DIONNE: In a very peculiar way, by fighting ISIL or ISIS, we are in effect de facto allied with Assad, who also wants to defeat them. And I think this notion of building up a separate Syrian force - that would be a wonderful thing. It would be great if they were a moderate or democracy-loving opposition in Syria. But Reihan is right. We would take a very long time to do that. I think you're seeing a new configuration of forces, where all kinds of people who had been on various sides in the Middle East - I'm talking about Middle East actors - realize that this threat is really big. This is not just a threat. This is not just an awful regime, which the Assad regime is. This is a threat to all kinds of values in the Middle East that people who don't always agree with us hold. So I think it is complicated. And it's always been complicated to say let's go into Syria and arm the good guys. Because there's always been a fear that some of those weapons could get into the hands of a group like ISIL.

CORNISH: And Reihan, right now we're in August. Lawmakers will have to be back, right? They will have to address this. What are you going to be looking for?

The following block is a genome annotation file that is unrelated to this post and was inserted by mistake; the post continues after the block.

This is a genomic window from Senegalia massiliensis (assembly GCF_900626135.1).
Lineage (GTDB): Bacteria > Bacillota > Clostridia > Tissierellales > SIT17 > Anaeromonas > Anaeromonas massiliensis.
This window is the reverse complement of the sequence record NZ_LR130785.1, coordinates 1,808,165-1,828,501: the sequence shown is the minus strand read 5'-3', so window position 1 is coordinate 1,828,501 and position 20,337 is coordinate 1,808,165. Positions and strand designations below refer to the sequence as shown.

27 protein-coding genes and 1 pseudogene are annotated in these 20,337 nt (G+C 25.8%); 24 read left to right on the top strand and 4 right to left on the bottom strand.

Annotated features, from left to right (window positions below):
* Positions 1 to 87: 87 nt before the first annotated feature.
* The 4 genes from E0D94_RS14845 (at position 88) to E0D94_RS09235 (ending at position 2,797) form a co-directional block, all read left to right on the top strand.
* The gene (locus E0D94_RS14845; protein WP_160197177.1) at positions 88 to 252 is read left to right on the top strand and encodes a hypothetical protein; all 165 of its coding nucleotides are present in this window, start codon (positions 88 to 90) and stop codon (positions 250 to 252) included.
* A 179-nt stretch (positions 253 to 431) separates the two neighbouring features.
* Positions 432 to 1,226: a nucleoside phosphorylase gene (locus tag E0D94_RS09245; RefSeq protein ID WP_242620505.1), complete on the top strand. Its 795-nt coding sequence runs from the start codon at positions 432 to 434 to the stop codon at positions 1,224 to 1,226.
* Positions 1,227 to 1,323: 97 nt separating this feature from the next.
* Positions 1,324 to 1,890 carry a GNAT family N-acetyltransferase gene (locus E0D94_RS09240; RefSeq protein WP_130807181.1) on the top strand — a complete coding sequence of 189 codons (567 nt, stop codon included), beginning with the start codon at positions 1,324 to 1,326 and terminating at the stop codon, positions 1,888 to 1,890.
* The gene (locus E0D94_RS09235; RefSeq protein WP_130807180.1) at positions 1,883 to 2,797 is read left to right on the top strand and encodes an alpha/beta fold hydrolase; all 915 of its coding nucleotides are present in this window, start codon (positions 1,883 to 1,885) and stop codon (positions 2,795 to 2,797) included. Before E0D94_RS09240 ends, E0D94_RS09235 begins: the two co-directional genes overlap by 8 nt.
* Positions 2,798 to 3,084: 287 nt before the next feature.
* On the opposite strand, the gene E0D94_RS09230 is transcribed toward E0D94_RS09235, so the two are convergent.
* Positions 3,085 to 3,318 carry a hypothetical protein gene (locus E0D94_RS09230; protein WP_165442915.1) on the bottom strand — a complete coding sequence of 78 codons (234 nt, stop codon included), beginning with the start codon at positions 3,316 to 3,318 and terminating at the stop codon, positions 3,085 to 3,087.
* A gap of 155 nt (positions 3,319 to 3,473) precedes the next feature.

SALAM: That's a very tough question to answer. I do think that actually thinking hard about what you would want a sustained campaign to look like is going to matter. And I think that also, you know, this is bleeding into presidential politics in the near future. On the Democratic side you have Hillary Clinton, who's been making hawkish noises. And then on the Republican side you have a deep divide regarding what should be the Republican worldview when it comes to the Middle East and the wider world. And I think that, you know, the problem is that when you look at the political elite, when you look at the White House, when you look at a lot of people who are foreign-policy thinkers in the think tanks and what have you, there is this consensus that look, even if you didn't have this last decade and a half of history in Iraq, this is a terrorist group that is exploiting failed states in order to build a terrorist stronghold. That is something that we'd want to intervene in regardless of what relationship we've had to Iraq in the past.

CORNISH: Reihan Salam, columnist for The National Review and Reuters, and E.J. Dionne of The Washington Post - thanks so much for talking with us.

DIONNE: Good to be with you. Thank you.

SALAM: Thanks. Transcript provided by NPR, Copyright NPR.